In the last part I played pundit, looking at the field of compositing software from the point of view of high-end, feature film compositing, where Shake and Nuke duke it out, and where Nuke is clearly on the ascendant while Shake’s days seem numbered.
Why, you might ask, if I can acknowledge that After Effects isn’t the software of choice at most feature effects studios, do I persist in writing books about doing feature-quality visual effects work in After Effects? Two reasons come instantly to mind:
1) Today and for the forseeable future, more shots will get done in After Effects than in all of the others combined.
2) I can comfortably argue that After Effects is more powerful than the competition, because of the breadth and depth of work you can do with it.
Number one is a no-brainer. There are way, way more copies of After Effects out there than Shake, even now that it costs half as much. Even if, out of the dozen or two highest-end vfx shops, only a handful use After Effects, when you add the full range of artists creating visual effects for everything from television to youtube, After Effects moves into the dominant position. And with good reason – you can deliver the highest quality results with it. In the previous post I acknowledged what specifically about the workflow hangs up film compositors about After Effects, but there have still been an awful lot of film shots done in it, and will continue to be.
Number two is also a no-brainer, if you consider this: try to create the highest-end motion graphics and the highest-end visual effects in a single compositing package. The only other software that is even a candidate to do this is probably Combustion, and because I don’t use it, I can’t make a meaningful comparison – I just know that it’s the only one that even has a comparable feature-set, because it offers both nodes and a timeline. In my books I refer to the After Effects timeline as its “killer app” – ask a shake artist to create a shot that involves lots of intricate timing, the choreography of numerous elements and type, and then listen for the howls of pain.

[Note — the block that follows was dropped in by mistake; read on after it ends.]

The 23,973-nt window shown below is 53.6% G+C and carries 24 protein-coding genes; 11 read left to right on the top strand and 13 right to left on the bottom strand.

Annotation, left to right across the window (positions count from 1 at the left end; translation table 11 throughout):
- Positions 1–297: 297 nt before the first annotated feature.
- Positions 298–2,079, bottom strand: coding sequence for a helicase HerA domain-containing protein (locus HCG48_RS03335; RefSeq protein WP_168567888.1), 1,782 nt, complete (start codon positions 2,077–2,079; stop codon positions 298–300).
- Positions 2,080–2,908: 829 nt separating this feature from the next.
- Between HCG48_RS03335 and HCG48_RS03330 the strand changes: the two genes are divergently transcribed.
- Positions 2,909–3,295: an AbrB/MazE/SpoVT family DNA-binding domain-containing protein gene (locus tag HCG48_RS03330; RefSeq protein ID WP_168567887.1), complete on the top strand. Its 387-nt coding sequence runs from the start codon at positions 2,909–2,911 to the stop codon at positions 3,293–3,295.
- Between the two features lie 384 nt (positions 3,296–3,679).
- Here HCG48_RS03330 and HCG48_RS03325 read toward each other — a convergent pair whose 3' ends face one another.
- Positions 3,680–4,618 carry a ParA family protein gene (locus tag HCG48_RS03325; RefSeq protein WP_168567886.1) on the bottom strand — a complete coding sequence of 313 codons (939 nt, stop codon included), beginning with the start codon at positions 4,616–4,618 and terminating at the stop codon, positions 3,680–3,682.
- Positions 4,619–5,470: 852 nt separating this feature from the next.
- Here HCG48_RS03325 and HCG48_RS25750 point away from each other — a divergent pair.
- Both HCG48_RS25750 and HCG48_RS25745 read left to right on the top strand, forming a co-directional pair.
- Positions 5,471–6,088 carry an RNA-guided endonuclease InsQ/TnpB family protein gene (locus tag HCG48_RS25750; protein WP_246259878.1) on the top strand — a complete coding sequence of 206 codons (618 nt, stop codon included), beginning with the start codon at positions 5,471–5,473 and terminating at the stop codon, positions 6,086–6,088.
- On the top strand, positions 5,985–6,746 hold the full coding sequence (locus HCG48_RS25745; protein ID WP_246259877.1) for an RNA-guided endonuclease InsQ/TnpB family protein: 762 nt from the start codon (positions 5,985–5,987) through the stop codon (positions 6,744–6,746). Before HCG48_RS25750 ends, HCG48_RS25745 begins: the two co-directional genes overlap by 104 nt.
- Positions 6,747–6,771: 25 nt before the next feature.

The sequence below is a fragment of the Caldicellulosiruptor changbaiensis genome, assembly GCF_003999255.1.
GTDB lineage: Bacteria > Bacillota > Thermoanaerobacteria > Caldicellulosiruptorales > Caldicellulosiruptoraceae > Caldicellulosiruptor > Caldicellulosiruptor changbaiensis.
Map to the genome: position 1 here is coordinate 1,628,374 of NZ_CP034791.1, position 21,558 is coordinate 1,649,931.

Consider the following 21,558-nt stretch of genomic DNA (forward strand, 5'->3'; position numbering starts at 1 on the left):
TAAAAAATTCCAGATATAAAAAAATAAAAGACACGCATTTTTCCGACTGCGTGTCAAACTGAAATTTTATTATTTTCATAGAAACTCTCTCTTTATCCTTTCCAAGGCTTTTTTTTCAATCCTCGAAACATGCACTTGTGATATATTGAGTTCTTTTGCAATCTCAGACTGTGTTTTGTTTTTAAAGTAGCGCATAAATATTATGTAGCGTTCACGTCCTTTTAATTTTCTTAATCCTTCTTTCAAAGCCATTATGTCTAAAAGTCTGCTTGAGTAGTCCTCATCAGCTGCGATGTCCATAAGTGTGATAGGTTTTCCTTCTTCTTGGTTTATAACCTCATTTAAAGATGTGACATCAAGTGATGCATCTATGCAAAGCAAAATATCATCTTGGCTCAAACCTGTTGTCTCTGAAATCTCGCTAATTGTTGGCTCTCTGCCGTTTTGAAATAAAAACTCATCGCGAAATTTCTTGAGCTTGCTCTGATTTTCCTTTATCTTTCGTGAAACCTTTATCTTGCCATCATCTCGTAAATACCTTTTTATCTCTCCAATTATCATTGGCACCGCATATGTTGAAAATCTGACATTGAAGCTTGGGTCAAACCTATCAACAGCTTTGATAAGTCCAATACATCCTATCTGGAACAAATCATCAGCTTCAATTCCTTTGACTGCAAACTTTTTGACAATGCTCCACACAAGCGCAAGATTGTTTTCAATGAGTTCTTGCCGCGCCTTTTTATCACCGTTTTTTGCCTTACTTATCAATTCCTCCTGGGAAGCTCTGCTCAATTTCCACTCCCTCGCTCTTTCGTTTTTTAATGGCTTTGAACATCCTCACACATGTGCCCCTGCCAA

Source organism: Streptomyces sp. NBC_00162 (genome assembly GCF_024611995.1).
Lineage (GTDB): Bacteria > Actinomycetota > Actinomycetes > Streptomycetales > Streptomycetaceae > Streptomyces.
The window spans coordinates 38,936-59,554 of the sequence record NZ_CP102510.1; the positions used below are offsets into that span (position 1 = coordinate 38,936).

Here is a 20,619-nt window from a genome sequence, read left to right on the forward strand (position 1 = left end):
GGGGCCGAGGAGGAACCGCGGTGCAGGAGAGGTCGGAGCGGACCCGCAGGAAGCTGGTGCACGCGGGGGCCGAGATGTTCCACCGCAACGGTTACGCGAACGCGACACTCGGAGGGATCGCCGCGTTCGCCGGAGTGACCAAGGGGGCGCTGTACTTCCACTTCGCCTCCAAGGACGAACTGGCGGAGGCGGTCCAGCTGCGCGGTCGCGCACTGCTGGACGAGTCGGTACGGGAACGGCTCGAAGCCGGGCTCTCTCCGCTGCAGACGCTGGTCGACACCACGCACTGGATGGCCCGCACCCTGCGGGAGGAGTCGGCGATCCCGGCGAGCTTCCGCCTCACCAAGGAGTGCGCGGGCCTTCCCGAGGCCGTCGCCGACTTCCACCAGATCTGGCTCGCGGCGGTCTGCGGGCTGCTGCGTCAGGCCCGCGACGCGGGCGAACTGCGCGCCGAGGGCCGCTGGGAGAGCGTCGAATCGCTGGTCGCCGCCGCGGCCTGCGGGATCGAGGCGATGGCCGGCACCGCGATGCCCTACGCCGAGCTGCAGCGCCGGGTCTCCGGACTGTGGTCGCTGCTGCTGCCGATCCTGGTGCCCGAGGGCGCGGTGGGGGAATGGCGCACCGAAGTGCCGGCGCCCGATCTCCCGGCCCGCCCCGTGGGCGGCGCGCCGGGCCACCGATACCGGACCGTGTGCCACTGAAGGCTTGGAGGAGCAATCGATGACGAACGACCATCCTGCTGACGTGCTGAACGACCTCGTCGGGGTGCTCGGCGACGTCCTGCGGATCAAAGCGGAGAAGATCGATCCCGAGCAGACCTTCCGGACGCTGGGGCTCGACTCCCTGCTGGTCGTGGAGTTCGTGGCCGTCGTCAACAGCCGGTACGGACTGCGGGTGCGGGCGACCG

And maybe that’s the point – most feature film effects don’t involve the type of animation and timing artistry that requires the timeline, and so feature film artists end up paying the price of pre-composing and nesting compositions without typically getting the benefit of this fantastic feature.
So, while I can put on my pundit hat and admit that After Effects CS3 doesn’t add anything that would win over the feature effects houses – except maybe the forward-looking Color Management features and the amazing Puppet toolset, along with a few other features I’ll mention in my next post – I know that I, and many other artists, will be creating uncompromising effects and graphics in After Effects for years to come. As for Nuke and Motion – well, they make things interesting. We’ll see if the former can become user-friendly enough, and the latter deep enough to sway After Effects die-hards like me.